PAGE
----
Migrant pain for Channel truckers
Date: 16 Jan 2008
Last Updated: Wednesday, 16 January 2008, 16:22 GMT
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Migrant pain for Channel truckers
By Clive Myrie
BBC News, Calais
The dream for many migrants who gather in Calais is to start a new life across the Channel in the UK.
But they are a nightmare for the lorry drivers whose vehicles they target as a way in.
Migrants hitch an unwelcome lift on lorries crossing the Channel
It is a ritual of sorts for those who attend - the migrants gathering every evening around six o'clock at a soup kitchen run by a Catholic charity near the port of Calais.
It is a chance to catch up on gossip or find out how others are surviving the cold winter months sleeping rough on local streets.
Crucially, it is also an opportunity to work out how they can pool resources and escape France, crossing the Channel to a new life in the UK.
We spent two nights at the soup kitchen as they tucked into the usual bowl of pasta, a piece of bread, a little cheese and an apple, and it was clear what they were all thinking: "How can I get out of here?"
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Ten O'Clock News, Wednesday 16 January, BBC One, 2200 GMT
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There are Afghans, Eritreans, Somalis, Iraqis, Sudanese - a United Nations of desperation. They are all clinging to the hope that soon, very soon, they will be in the UK.
But while they are hoping to change their own lives they also adversely affect others, most notably the lorry drivers whose vehicles they attempt to stow away on to the UK.
We spent a couple of days in Calais with Rob Mills, who has been ferrying goods through Calais by lorry for almost two decades.
It's incredible isn't it. You think that parking area is safe. I was shocked
At the end of last year, for the first time in his life, two migrants were found on his lorry and he was fined almost £1,000.
"You feel like a criminal," he told me. "I nearly gave up working abroad. It is getting harder for the drivers.
"All we want at the end of the day is to earn a living. You can see there's been people jumping on the truck, they've been in the back, crawling along the top.
"The first vantage point they get, they'll get in, hide and that's it - they're with us."
He went on to tell me that the fine he had to pay represented more than two weeks' work.
Part of the problem is that the migrants have become skilled at breaking into vehicles quickly.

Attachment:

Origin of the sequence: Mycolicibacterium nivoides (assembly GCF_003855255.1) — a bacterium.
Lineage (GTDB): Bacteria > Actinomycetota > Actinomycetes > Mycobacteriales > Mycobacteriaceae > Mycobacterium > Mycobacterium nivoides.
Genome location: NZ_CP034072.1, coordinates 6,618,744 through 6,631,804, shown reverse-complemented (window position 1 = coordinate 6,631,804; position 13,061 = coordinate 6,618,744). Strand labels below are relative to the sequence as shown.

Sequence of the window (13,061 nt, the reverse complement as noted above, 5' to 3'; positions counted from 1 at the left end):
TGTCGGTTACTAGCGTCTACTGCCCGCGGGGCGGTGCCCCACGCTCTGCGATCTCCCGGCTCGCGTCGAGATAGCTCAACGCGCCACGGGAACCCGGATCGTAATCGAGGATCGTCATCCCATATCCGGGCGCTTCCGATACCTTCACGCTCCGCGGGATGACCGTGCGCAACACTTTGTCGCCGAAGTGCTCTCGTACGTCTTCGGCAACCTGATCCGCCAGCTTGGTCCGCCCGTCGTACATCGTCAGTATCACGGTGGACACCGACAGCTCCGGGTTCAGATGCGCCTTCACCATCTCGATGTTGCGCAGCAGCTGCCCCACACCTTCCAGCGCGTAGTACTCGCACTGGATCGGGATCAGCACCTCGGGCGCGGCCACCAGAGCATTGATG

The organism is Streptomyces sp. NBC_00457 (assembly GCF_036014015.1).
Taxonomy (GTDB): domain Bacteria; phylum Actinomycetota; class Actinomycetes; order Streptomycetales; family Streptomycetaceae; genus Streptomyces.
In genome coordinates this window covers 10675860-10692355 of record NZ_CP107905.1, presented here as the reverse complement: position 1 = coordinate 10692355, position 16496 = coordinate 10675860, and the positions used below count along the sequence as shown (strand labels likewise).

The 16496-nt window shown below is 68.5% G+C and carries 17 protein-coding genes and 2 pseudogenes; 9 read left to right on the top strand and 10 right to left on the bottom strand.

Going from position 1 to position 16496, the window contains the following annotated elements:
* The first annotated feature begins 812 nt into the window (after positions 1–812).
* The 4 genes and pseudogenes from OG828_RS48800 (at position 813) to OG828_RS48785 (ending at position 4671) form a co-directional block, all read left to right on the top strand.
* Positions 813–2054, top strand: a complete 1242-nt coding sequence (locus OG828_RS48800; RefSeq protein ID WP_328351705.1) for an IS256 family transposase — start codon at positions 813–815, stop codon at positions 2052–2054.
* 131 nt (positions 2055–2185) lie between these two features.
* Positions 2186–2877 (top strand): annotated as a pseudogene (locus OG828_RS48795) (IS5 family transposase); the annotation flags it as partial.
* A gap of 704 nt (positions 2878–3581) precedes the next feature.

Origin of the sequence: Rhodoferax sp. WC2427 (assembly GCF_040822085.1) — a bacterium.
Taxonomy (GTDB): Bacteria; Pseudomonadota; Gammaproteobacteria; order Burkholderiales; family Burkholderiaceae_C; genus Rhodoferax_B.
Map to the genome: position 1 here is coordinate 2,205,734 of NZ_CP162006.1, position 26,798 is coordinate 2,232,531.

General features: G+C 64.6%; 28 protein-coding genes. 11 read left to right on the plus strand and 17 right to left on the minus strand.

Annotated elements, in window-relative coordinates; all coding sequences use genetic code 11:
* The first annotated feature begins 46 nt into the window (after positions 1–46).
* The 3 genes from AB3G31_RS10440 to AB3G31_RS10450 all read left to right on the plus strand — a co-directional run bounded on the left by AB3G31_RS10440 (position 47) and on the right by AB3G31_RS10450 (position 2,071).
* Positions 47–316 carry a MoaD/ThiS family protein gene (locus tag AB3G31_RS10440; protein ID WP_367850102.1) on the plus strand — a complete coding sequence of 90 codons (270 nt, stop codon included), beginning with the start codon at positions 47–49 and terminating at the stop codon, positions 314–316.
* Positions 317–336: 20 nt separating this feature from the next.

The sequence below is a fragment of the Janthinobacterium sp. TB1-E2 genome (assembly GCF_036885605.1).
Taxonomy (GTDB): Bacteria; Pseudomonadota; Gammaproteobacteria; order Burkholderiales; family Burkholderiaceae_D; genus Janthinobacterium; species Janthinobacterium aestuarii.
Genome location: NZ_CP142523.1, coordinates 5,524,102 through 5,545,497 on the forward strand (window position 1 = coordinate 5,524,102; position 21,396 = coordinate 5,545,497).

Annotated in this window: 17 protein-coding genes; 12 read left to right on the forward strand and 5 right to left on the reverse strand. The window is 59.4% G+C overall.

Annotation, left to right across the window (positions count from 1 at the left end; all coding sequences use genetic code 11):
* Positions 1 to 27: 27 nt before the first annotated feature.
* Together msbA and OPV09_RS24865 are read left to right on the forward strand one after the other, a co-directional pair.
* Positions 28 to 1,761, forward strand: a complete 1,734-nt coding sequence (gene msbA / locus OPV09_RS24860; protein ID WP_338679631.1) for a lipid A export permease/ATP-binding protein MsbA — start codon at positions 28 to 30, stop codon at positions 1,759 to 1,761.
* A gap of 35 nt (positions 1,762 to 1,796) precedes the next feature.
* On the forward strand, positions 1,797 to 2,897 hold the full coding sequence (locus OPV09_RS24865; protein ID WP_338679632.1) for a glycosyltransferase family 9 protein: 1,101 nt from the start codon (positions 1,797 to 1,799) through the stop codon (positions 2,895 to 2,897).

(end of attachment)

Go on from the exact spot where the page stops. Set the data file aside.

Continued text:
So a brief stop for a toilet break, to get a meal or to fill up with diesel, can mean unwanted cargo getting on board. And break-ins do not just take place at night.
We watched in utter amazement one day as in broad daylight two migrants fiddled with the lock on the back of a lorry. In the past migrants have cut locks and got accomplices to solder them back together.
They were so vigorous they woke up the driver sleeping in the cab at the front.
We watched him chase them off, although some drivers in similar circumstances have been attacked by migrants.
Along with BBC cameraman Tony Smith we wanted to see just how much attention Rob's UK-registered lorry actually gets in Calais.
Migrants in Calais hope to change their lives by going to the UK
So Tony fitted Rob's 40-tonne truck with a hidden camera, and one evening we left it in a well established lorry park near the port.
It is an area patrolled by the police but they cannot watch every square metre. We were parked a few hundred yards away and in the night gloom watched as a group of migrants gathered around the back of Rob's lorry and eventually got the door open.
Our secret camera recorded one of them getting in, looking around and trying to find a place to hide among the pallets we left inside. In the end he decided not to stick around.
The next morning Rob and I checked over his lorry. "It's incredible isn't it," he told me. "You think that parking area is safe. I was shocked."
I also had a word with Barrie Smith, who owns the trucking firm Rob works for.
"If the driver finds himself with people on board and he finds himself in England with them, rather than turn them in and risk a fine, we've heard stories about drivers turning a blind eye and just letting them disappear into the community.
"It's a very difficult position for the driver. He's between the devil and the deep blue sea, really."
The authorities in Calais have spent millions in recent years beefing up security at the port.
But with 4,000 trucks passing through the port every day there is plenty of opportunity for migrants to try their luck across a stretch of water that is increasingly proving no barrier for the determined, the desperate and the reckless.